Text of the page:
“The Ports of Long Beach and Los Angeles continue to cope with Peak Season congestion, but operations are still sluggish. “While we were not blind-sided by the volumes coming in now, terminal operators may not have expected such a dramatic ebb and flow,” said POLA Director of Media Relations Phillip Sanfield in an interview. It’s a difficult balancing act, with the rate of cargo discharge being the main problem.”
“Sanfield noted that the Federal Maritime Commission had recently staged a regional meeting in Southern California, and came to the conclusion that many other ports in the nation may face similar challenges in the future. This was an obervation shared by DHL Global Forwarding, which sent its shippers a recent update on congestion at the Ports of Norfolk, VA and the Port of New York/New Jersey:
“There are a number of factors contributing to the current state of international logistics in the U.S. that directly impact marine terminal and inland rail ramps,” said DHL in its briefing.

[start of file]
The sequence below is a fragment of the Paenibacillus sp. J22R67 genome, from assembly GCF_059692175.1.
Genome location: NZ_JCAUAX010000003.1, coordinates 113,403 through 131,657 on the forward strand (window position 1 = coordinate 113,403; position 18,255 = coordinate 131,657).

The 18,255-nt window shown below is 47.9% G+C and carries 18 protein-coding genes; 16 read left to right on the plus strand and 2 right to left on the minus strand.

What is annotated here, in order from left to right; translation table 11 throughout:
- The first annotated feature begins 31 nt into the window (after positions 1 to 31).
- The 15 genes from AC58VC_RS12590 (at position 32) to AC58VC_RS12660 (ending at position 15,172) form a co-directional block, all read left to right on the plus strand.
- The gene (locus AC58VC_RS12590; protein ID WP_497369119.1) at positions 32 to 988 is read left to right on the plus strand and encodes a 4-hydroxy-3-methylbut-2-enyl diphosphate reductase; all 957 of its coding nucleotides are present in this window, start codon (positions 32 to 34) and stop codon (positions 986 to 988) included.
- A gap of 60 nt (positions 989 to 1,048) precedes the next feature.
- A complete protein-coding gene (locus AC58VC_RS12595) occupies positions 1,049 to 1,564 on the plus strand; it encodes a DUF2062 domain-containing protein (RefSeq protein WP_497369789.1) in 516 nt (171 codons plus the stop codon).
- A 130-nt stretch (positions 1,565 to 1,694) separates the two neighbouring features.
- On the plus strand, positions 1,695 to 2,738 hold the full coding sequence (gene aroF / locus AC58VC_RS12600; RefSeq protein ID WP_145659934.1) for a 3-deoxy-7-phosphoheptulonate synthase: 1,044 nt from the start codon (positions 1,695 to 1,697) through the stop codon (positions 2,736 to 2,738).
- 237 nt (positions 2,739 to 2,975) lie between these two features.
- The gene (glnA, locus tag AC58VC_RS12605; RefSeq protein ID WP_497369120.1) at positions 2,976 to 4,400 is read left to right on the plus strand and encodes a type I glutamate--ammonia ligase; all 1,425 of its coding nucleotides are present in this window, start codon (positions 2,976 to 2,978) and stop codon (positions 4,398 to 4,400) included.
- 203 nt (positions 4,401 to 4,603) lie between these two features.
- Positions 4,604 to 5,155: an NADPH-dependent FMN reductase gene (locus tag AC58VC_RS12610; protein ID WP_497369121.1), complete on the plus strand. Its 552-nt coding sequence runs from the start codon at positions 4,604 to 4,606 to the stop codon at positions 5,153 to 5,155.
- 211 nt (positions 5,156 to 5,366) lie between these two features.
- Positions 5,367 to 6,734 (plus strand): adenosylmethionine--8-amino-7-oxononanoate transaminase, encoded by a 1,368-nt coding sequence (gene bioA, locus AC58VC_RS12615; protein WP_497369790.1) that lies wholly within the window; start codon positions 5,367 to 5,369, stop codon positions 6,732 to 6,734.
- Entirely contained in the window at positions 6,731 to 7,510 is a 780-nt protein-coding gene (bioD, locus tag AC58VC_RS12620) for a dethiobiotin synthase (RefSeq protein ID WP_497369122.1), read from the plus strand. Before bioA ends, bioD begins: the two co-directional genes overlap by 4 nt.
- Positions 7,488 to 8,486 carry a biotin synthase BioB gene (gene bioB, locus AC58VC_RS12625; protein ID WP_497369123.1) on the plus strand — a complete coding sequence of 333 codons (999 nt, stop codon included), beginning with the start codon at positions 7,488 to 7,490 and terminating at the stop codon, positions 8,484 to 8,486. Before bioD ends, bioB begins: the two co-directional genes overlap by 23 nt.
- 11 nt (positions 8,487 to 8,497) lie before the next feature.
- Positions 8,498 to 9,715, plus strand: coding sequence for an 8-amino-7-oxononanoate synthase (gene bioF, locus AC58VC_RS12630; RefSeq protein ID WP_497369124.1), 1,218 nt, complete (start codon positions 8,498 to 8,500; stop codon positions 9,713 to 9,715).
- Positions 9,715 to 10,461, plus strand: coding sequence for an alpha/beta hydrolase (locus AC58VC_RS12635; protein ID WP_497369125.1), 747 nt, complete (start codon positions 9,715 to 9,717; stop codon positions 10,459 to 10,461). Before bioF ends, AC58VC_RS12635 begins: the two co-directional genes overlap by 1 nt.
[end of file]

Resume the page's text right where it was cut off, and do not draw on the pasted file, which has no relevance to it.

Here are the main reasons:
- An increase in import and export volumes associated with an improving U.S. economy.
- The use of larger ships transporting higher container volumes which are having a direct impact on ocean and rail terminal infrastructure resulting in congestion.
- The impact of government regulations (Federal Motor Carrier Safety Act – Hours of Service Rule) on the number of hours drivers can safely operate their trucks.
- Fewer entrants to the trucking job market and a high driver turnover due to low wages and quality of life standards
- Severe impact on driver productivity and the ability to deliver and retrieve cargo from ocean terminals due to a chronic chassis shortage and dislocation at ocean and rail terminals
“John W. Slangerup, executive director of the Port of Long Beach, told LM that he is working closely with the POLA to address the most immediate problems. “The biggest issue here is the dislocation of chassis,” he said. “Flexi-Van and DCLI, are adding chassis to their fleets, and we hope that this will be one solution.” Slangerup added that the International Longshore and Warehouse Union has been very supportive, as well. “These dockworkers are still without a contract, but they’ve been performing at the highest level possible,” he said. “As bad as this experience has been, we may all be learning a great deal about avoiding something like this in the future.”
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